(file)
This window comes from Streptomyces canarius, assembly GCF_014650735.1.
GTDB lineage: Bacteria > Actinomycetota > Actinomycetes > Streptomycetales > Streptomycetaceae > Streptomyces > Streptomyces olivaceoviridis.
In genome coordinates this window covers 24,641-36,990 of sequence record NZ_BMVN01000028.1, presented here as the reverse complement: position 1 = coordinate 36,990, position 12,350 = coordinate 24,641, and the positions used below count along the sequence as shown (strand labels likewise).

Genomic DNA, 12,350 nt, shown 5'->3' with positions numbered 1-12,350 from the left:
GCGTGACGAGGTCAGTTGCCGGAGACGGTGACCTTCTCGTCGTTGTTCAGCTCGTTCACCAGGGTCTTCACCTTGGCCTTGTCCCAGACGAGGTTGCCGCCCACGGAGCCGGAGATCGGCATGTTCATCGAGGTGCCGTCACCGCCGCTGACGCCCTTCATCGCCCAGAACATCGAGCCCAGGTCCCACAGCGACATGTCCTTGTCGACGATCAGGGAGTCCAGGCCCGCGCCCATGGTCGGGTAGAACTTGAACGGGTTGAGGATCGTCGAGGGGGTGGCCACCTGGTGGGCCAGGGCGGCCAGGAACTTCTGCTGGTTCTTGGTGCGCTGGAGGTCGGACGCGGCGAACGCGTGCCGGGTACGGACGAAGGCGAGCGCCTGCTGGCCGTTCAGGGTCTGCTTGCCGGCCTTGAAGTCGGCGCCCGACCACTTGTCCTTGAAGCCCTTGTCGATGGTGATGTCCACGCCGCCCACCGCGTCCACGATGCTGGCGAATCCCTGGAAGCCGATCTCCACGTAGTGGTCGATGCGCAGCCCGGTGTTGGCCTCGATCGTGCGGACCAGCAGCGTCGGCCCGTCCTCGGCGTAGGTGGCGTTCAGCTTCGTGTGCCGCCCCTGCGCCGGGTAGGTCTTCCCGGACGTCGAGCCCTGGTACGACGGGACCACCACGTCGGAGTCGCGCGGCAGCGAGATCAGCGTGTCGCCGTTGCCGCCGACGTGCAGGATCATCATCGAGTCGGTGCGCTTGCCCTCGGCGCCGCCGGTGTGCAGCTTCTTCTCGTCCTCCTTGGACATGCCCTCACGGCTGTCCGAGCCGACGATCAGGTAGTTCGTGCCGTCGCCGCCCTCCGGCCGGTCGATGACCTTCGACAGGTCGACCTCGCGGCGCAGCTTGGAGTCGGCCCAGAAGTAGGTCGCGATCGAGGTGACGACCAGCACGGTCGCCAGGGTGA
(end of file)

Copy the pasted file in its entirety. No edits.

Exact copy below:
This window comes from Streptomyces canarius, assembly GCF_014650735.1.
GTDB lineage: Bacteria > Actinomycetota > Actinomycetes > Streptomycetales > Streptomycetaceae > Streptomyces > Streptomyces olivaceoviridis.
In genome coordinates this window covers 24,641-36,990 of sequence record NZ_BMVN01000028.1, presented here as the reverse complement: position 1 = coordinate 36,990, position 12,350 = coordinate 24,641, and the positions used below count along the sequence as shown (strand labels likewise).

Genomic DNA, 12,350 nt, shown 5'->3' with positions numbered 1-12,350 from the left:
GCGTGACGAGGTCAGTTGCCGGAGACGGTGACCTTCTCGTCGTTGTTCAGCTCGTTCACCAGGGTCTTCACCTTGGCCTTGTCCCAGACGAGGTTGCCGCCCACGGAGCCGGAGATCGGCATGTTCATCGAGGTGCCGTCACCGCCGCTGACGCCCTTCATCGCCCAGAACATCGAGCCCAGGTCCCACAGCGACATGTCCTTGTCGACGATCAGGGAGTCCAGGCCCGCGCCCATGGTCGGGTAGAACTTGAACGGGTTGAGGATCGTCGAGGGGGTGGCCACCTGGTGGGCCAGGGCGGCCAGGAACTTCTGCTGGTTCTTGGTGCGCTGGAGGTCGGACGCGGCGAACGCGTGCCGGGTACGGACGAAGGCGAGCGCCTGCTGGCCGTTCAGGGTCTGCTTGCCGGCCTTGAAGTCGGCGCCCGACCACTTGTCCTTGAAGCCCTTGTCGATGGTGATGTCCACGCCGCCCACCGCGTCCACGATGCTGGCGAATCCCTGGAAGCCGATCTCCACGTAGTGGTCGATGCGCAGCCCGGTGTTGGCCTCGATCGTGCGGACCAGCAGCGTCGGCCCGTCCTCGGCGTAGGTGGCGTTCAGCTTCGTGTGCCGCCCCTGCGCCGGGTAGGTCTTCCCGGACGTCGAGCCCTGGTACGACGGGACCACCACGTCGGAGTCGCGCGGCAGCGAGATCAGCGTGTCGCCGTTGCCGCCGACGTGCAGGATCATCATCGAGTCGGTGCGCTTGCCCTCGGCGCCGCCGGTGTGCAGCTTCTTCTCGTCCTCCTTGGACATGCCCTCACGGCTGTCCGAGCCGACGATCAGGTAGTTCGTGCCGTCGCCGCCCTCCGGCCGGTCGATGACCTTCGACAGGTCGACCTCGCGGCGCAGCTTGGAGTCGGCCCAGAAGTAGGTCGCGATCGAGGTGACGACCAGCACGGTCGCCAGGGTGA